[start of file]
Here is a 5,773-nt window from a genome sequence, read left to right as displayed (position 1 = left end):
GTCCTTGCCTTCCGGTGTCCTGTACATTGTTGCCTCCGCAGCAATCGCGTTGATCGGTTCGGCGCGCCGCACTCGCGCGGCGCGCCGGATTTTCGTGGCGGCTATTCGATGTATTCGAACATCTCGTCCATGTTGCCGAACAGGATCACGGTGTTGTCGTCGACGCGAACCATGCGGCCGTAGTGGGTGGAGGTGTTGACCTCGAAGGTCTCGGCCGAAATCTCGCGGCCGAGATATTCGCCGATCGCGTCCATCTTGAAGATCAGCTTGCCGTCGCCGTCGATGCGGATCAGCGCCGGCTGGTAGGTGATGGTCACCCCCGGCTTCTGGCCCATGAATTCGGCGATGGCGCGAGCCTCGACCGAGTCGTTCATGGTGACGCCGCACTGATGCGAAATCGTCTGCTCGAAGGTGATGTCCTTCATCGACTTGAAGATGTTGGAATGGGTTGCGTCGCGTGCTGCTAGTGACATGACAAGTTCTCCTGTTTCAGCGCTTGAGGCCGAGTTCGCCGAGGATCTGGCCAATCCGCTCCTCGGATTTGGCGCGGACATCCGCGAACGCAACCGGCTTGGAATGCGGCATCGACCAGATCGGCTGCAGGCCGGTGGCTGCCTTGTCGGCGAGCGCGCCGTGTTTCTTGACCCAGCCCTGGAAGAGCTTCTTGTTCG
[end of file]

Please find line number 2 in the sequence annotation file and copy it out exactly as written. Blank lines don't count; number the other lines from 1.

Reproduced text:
GTCCTTGCCTTCCGGTGTCCTGTACATTGTTGCCTCCGCAGCAATCGCGTTGATCGGTTCGGCGCGCCGCACTCGCGCGGCGCGCCGGATTTTCGTGGCGGCTATTCGATGTATTCGAACATCTCGTCCATGTTGCCGAACAGGATCACGGTGTTGTCGTCGACGCGAACCATGCGGCCGTAGTGGGTGGAGGTGTTGACCTCGAAGGTCTCGGCCGAAATCTCGCGGCCGAGATATTCGCCGATCGCGTCCATCTTGAAGATCAGCTTGCCGTCGCCGTCGATGCGGATCAGCGCCGGCTGGTAGGTGATGGTCACCCCCGGCTTCTGGCCCATGAATTCGGCGATGGCGCGAGCCTCGACCGAGTCGTTCATGGTGACGCCGCACTGATGCGAAATCGTCTGCTCGAAGGTGATGTCCTTCATCGACTTGAAGATGTTGGAATGGGTTGCGTCGCGTGCTGCTAGTGACATGACAAGTTCTCCTGTTTCAGCGCTTGAGGCCGAGTTCGCCGAGGATCTGGCCAATCCGCTCCTCGGATTTGGCGCGGACATCCGCGAACGCAACCGGCTTGGAATGCGGCATCGACCAGATCGGCTGCAGGCCGGTGGCTGCCTTGTCGGCGAGCGCGCCGTGTTTCTTGACCCAGCCCTGGAAGAGCTTCTTGTTCG